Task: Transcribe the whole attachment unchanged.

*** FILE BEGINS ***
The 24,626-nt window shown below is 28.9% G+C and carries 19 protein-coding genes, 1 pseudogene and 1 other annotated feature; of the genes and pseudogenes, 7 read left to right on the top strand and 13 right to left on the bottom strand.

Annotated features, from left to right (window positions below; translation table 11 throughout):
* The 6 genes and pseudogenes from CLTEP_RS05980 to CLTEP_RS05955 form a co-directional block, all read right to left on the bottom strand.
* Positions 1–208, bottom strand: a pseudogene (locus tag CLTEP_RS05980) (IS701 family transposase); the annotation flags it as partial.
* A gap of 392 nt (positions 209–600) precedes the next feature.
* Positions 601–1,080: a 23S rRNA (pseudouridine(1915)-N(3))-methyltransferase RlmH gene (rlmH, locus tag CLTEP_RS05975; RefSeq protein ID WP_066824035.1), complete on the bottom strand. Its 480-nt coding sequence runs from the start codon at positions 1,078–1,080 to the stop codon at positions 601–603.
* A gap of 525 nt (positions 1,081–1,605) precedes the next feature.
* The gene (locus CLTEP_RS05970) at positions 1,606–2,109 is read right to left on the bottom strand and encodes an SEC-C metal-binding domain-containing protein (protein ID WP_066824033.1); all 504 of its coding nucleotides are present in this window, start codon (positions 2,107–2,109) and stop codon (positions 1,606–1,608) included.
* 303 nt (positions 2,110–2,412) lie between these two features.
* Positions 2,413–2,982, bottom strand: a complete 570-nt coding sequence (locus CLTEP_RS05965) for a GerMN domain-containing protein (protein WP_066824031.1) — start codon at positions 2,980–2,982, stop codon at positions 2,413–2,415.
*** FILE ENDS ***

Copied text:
The 24,626-nt window shown below is 28.9% G+C and carries 19 protein-coding genes, 1 pseudogene and 1 other annotated feature; of the genes and pseudogenes, 7 read left to right on the top strand and 13 right to left on the bottom strand.

Annotated features, from left to right (window positions below; translation table 11 throughout):
* The 6 genes and pseudogenes from CLTEP_RS05980 to CLTEP_RS05955 form a co-directional block, all read right to left on the bottom strand.
* Positions 1–208, bottom strand: a pseudogene (locus tag CLTEP_RS05980) (IS701 family transposase); the annotation flags it as partial.
* A gap of 392 nt (positions 209–600) precedes the next feature.
* Positions 601–1,080: a 23S rRNA (pseudouridine(1915)-N(3))-methyltransferase RlmH gene (rlmH, locus tag CLTEP_RS05975; RefSeq protein ID WP_066824035.1), complete on the bottom strand. Its 480-nt coding sequence runs from the start codon at positions 1,078–1,080 to the stop codon at positions 601–603.
* A gap of 525 nt (positions 1,081–1,605) precedes the next feature.
* The gene (locus CLTEP_RS05970) at positions 1,606–2,109 is read right to left on the bottom strand and encodes an SEC-C metal-binding domain-containing protein (protein ID WP_066824033.1); all 504 of its coding nucleotides are present in this window, start codon (positions 2,107–2,109) and stop codon (positions 1,606–1,608) included.
* 303 nt (positions 2,110–2,412) lie between these two features.
* Positions 2,413–2,982, bottom strand: a complete 570-nt coding sequence (locus CLTEP_RS05965) for a GerMN domain-containing protein (protein WP_066824031.1) — start codon at positions 2,980–2,982, stop codon at positions 2,413–2,415.